If you're anything like me, you really only have one criterion for choosing an Instagram filter: What looks the prettiest. But some new data shows there's a lot more strategy you can put into this decision in order to pick the best photo filter for your needs. Georgia Tech and Yahoo Labs just surveyed Flickr users about their use of filters and analyzed data from 7.6 million Flickr photos (more than half of which were cross-posted to Instagram), and the results are in: If you want people to see and comment on your photos, filters are the way to go (sorry, #nofilter fans).
Social media marketers have long been analyzing data to optimize their engagement on Instagram, and the concept that filters are better than #nofilter is not new. However, the paper presenting these new results, titled "Why We Filter Our Photos and How It Impacts Engagement," also presented some surprising statistics on the filters that drive the most and least engagement.
The authors of the study examined the effects of five different filtering techniques — increasing warmth, saturation, contrast, exposure, and age — on how many views and comments the photos received. Here's what they had to say about the different visual effects, which Yahoo Labs researcher David Shamma applied to the same photo on Flickr. Not all these effects correspond directly to Instagram filters, but there are a few for each that get the job done.
Instagram filters: Iguana, Sepia, Mayfair, Rise, Toaster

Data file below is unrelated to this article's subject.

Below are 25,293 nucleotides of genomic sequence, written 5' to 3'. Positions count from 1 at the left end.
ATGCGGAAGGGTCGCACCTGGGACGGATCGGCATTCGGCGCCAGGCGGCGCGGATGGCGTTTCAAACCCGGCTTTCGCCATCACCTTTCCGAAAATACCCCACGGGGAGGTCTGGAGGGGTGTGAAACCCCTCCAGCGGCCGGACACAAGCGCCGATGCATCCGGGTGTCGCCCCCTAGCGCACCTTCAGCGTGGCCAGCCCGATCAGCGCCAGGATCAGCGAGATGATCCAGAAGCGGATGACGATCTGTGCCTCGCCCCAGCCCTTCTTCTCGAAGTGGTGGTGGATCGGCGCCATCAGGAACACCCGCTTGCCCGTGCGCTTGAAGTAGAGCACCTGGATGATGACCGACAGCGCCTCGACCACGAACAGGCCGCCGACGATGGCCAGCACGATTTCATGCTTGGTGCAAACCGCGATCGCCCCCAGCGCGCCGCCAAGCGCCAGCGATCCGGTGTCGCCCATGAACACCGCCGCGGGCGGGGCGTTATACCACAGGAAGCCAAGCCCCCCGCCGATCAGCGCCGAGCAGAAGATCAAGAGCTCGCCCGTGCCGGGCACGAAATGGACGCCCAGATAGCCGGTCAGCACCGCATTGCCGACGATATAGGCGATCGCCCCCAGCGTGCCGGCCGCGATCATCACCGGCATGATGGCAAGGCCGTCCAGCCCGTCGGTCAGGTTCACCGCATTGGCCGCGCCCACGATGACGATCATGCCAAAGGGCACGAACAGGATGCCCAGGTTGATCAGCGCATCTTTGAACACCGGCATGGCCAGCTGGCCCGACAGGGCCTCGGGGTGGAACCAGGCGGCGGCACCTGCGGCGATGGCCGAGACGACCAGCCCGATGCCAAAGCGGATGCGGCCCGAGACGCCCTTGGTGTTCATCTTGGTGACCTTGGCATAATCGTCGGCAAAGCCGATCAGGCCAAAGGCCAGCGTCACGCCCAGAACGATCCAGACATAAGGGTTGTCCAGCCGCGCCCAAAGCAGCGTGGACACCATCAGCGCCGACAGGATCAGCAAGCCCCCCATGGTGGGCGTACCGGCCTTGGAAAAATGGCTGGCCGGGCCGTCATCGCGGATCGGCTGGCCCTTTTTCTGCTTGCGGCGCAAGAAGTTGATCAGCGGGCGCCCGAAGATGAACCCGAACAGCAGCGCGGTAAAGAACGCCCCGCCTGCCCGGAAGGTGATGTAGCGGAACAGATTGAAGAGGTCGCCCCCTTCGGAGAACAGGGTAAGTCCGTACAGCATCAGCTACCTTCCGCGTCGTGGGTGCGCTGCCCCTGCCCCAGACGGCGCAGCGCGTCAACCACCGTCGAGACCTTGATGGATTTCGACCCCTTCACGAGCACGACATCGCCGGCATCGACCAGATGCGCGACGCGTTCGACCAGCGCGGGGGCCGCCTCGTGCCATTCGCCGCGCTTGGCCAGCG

Engagement: Photos with warm filters get the most comments of all the filters and a higher-than-average view rate, so these are winning choices if you have dreams of Instagram-celebrity status.
Instagram filters: X-Pro II, Hefe, X-Pro II, Lo-Fi
Engagement: Saturation was the only characteristic correlated negatively with views. Lord knows, why, but the Flickr user interviewed in the study who likes to "play around with the saturation to get all the bright colors" may be misguided.
Instagram filters: Nashville, Inkwell
Engagement: Adding contrast increases both views and comments, so lighten those lights and darken those darks to make your photos pop.
Instagram filters: Toaster (shown above), Amaro, Sutro
Engagement: While warmth took the cake with comments, high-exposure photos had the most views of all the filters, as well as more comments. So, if you want to get your Instagram page more exposure, you can start by literally increasing your photos' exposure.
Instagram filters: Lord Kelvin (shown above), Sepia, 1977, Inkwell
Engagement: Aging was the only effect correlated negatively with comments — because sadly, some things become less relevant with age.